The mayoral race in Hoboken is expected to get interesting this week as Councilwoman Beth Mason and former Board of Education Trustee Frank Raia lean closer to jumping into the election against incumbent Acting Mayor Dawn Zimmer.
Mason’s move would come despite a poll that showed that a three-way race may have unpredictable results.
In June, Zimmer was narrowly defeated in a runoff against Peter Cammarano, but with the help of voters who supported Mason in the first round of elections last May.
In theory, if Mason can take back her votes and put together a sizeable chunk of the votes cast for Cammarano, she should win.
Raia is the fly in the ointment, since it is possible that he could draw off enough Cammarano votes to swing the election to Zimmer – or in an even less likely scenario, Zimmer and Mason could draw off each other, leaving Raia to win.
The results of a poll done on Mason’s behalf in early September remain a closely guarded secret, but the numbers appear to give encouragement to Mason.
Campaign money will be an issue. Raia appears to be getting support from state Sen. Ray Lesniak , something that has apparently angered state Sen. and North Bergen Mayor Nicholas Sacco enough to support Mason.
Zimmer, on the other hand, can’t have a lot left in her political gas tank after having been forced to pay for a regular mayoral election in May, and then the runoff in June. While she is supposedly getting support from high officials in Hudson County’s Democratic leadership, this will be an expensive election if Mason gets into it.
As interim or acting mayor, Zimmer has already become a target, and though she has barely had time to breathe in her new office, she is a punching bag for the opposition since she – as mayor, City Council president and the power behind the school board – sets the agenda for the city.
Critics have already screamed over her supposed global hiring practices, claiming that she has hired three of her own close associates as a confidential aide, parking authority executive director, and personal legal advisor.
A brilliant political move to retain her council seat while running for mayor may become a political liability in the upcoming election. State law says that a council president becomes acting mayor when the mayor steps down or is removed, and that the City Council has 30 days to vote on a replacement to serve as interim mayor. If the City Council can’t come to a consensus, the acting mayor continues as mayor until the special election. There is no provision in the law to deal with a council that refuses to vote at all on an interim mayor when it is perfectly obvious that five of the nine council members would pick Zimmer.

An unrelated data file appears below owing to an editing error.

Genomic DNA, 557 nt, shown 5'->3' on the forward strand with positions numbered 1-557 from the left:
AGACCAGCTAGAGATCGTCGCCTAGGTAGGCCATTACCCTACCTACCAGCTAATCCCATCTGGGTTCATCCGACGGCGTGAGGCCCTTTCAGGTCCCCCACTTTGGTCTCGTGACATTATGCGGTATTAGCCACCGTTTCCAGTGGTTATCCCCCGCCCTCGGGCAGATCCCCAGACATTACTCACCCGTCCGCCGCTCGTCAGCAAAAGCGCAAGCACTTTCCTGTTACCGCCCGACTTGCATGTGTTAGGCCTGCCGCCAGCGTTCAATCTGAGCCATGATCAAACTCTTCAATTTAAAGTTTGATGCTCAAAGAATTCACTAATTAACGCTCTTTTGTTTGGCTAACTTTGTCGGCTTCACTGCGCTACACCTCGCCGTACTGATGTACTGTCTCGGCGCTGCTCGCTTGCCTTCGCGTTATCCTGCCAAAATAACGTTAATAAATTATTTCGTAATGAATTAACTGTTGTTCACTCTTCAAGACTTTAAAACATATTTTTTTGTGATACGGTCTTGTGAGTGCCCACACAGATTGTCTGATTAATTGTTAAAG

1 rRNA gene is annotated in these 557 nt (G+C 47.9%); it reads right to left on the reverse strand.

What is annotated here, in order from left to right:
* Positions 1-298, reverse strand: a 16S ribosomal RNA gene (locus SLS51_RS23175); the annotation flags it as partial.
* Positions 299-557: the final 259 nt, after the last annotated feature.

Zimmer is thus accused – perhaps a little unfairly – of dual-office holding, something she opposed when running as reform candidate.
West New York will have a recall
People seeking to remove West New York Mayor Sal Vega claim they have more than enough signatures to authorize a recall election – although they continue to gather more signatures to fend off any legal challenges. The question, however, leading up to the deadline on Sept. 15 is whether they want to hold the recall in November, when they might benefit from the backlash against Gov. Jon Corzine, or hold a special election next year uninfluenced by statewide trends.
In modern times, Hudson County has seen only one successful recall election, and that was in North Bergen.
The last significant recall happened in West New York when Albio Sires, then the maverick reformer, tried to remove Mayor Anthony DeFino, but failed when DeFino was reelected.
Secaucus Democrats in shambles?
With days left before the filing deadline, Secaucus Democrats appear still to lack a candidate to replace former Mayor Dennis Elwell, who successfully fended off a primary challenge last June against Peter Weiner, only to get his political train derailed when charged by federal authorities with accepting a bribe.
Although the Democratic Committee managed to nominate and eventually see former Councilman Richard Steffens named as interim mayor, finding a candidate to replace Elwell appears to be a chore beyond them, especially since many of them have become disheartened by Elwell’s arrest.
Former Councilman Richard Kane has told some he would run, but the committee may not nominate him, or anyone. If they put up a candidate, it will be a stick figure designed to keep the ticket together so that some of the council candidates might win reelection.
Bayonne candidates gearing up for special election
The special election to fill the unexpired term of former Councilman Anthony Chiappone seems to be a test run for the municipal elections next May. To date, five candidates claim they are running, and one or two of them seem to be testing the water for a run in next year’s election. With the filing deadline looming, more candidates may yet emerge.